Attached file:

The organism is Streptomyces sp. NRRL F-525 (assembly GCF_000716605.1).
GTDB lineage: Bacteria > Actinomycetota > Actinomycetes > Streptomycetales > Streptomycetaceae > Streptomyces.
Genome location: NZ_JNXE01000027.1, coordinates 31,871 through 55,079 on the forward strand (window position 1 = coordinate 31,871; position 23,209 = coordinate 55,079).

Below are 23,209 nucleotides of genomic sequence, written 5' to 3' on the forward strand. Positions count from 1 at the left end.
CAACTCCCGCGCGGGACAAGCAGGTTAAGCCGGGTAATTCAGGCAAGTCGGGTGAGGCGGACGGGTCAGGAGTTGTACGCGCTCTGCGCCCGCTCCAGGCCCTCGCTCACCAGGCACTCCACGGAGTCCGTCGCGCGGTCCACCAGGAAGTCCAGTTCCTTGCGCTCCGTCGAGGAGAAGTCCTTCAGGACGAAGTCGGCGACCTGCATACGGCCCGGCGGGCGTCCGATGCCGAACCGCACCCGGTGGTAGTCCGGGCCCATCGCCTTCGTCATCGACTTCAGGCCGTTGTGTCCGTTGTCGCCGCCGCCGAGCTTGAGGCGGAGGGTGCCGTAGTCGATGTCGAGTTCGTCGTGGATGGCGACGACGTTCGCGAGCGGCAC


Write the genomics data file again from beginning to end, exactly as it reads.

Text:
The organism is Streptomyces sp. NRRL F-525 (assembly GCF_000716605.1).
GTDB lineage: Bacteria > Actinomycetota > Actinomycetes > Streptomycetales > Streptomycetaceae > Streptomyces.
Genome location: NZ_JNXE01000027.1, coordinates 31,871 through 55,079 on the forward strand (window position 1 = coordinate 31,871; position 23,209 = coordinate 55,079).

Below are 23,209 nucleotides of genomic sequence, written 5' to 3' on the forward strand. Positions count from 1 at the left end.
CAACTCCCGCGCGGGACAAGCAGGTTAAGCCGGGTAATTCAGGCAAGTCGGGTGAGGCGGACGGGTCAGGAGTTGTACGCGCTCTGCGCCCGCTCCAGGCCCTCGCTCACCAGGCACTCCACGGAGTCCGTCGCGCGGTCCACCAGGAAGTCCAGTTCCTTGCGCTCCGTCGAGGAGAAGTCCTTCAGGACGAAGTCGGCGACCTGCATACGGCCCGGCGGGCGTCCGATGCCGAACCGCACCCGGTGGTAGTCCGGGCCCATCGCCTTCGTCATCGACTTCAGGCCGTTGTGTCCGTTGTCGCCGCCGCCGAGCTTGAGGCGGAGGGTGCCGTAGTCGATGTCGAGTTCGTCGTGGATGGCGACGACGTTCGCGAGCGGCAC